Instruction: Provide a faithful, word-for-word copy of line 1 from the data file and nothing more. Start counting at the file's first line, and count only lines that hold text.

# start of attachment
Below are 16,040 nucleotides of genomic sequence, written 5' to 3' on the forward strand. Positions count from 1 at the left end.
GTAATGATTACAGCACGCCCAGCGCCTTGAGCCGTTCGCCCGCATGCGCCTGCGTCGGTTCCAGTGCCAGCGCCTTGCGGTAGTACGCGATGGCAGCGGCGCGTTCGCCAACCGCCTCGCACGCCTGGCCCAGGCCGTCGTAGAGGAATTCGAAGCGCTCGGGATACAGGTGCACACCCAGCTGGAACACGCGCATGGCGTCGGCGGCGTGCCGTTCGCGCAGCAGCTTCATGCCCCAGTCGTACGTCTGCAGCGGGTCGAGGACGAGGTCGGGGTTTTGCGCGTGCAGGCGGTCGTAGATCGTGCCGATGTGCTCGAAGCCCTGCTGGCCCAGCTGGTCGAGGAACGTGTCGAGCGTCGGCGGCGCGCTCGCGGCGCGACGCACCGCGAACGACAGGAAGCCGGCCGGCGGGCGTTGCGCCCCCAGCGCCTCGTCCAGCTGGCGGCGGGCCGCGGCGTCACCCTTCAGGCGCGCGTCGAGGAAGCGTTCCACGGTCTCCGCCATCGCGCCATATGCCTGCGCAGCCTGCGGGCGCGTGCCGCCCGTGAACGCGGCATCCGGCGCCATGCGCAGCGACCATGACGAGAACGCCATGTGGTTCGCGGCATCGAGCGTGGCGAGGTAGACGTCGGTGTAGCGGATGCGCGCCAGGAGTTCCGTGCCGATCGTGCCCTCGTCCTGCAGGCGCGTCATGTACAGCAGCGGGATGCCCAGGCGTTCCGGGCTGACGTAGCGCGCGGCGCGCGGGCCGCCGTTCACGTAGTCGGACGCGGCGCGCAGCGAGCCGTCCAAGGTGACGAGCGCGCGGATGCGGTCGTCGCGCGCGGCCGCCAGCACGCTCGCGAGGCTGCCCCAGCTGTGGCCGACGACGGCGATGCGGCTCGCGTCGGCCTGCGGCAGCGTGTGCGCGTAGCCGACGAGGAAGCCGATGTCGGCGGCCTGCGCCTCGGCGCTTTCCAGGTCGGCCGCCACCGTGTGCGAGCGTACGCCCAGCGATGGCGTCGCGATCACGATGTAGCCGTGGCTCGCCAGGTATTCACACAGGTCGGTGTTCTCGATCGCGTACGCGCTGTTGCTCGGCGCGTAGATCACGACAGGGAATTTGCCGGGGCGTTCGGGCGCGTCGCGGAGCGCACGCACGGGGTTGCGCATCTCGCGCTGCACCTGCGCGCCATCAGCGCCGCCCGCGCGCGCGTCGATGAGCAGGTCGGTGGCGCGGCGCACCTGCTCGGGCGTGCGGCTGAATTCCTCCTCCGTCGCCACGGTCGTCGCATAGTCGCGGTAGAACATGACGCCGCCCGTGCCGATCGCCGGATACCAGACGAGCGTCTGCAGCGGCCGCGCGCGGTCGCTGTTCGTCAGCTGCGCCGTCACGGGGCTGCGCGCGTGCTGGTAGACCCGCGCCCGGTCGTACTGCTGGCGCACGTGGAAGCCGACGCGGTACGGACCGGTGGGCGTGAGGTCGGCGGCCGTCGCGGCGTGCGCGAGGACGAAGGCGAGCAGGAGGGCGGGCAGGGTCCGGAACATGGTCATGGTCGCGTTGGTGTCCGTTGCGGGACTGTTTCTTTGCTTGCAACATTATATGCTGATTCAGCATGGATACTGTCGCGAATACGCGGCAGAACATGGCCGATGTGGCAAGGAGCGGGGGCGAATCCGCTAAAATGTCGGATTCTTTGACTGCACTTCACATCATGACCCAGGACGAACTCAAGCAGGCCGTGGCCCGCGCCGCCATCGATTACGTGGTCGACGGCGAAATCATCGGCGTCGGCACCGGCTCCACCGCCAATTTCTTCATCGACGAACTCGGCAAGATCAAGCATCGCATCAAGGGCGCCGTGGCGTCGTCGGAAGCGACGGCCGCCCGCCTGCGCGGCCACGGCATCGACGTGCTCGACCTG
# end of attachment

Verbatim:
Below are 16,040 nucleotides of genomic sequence, written 5' to 3' on the forward strand. Positions count from 1 at the left end.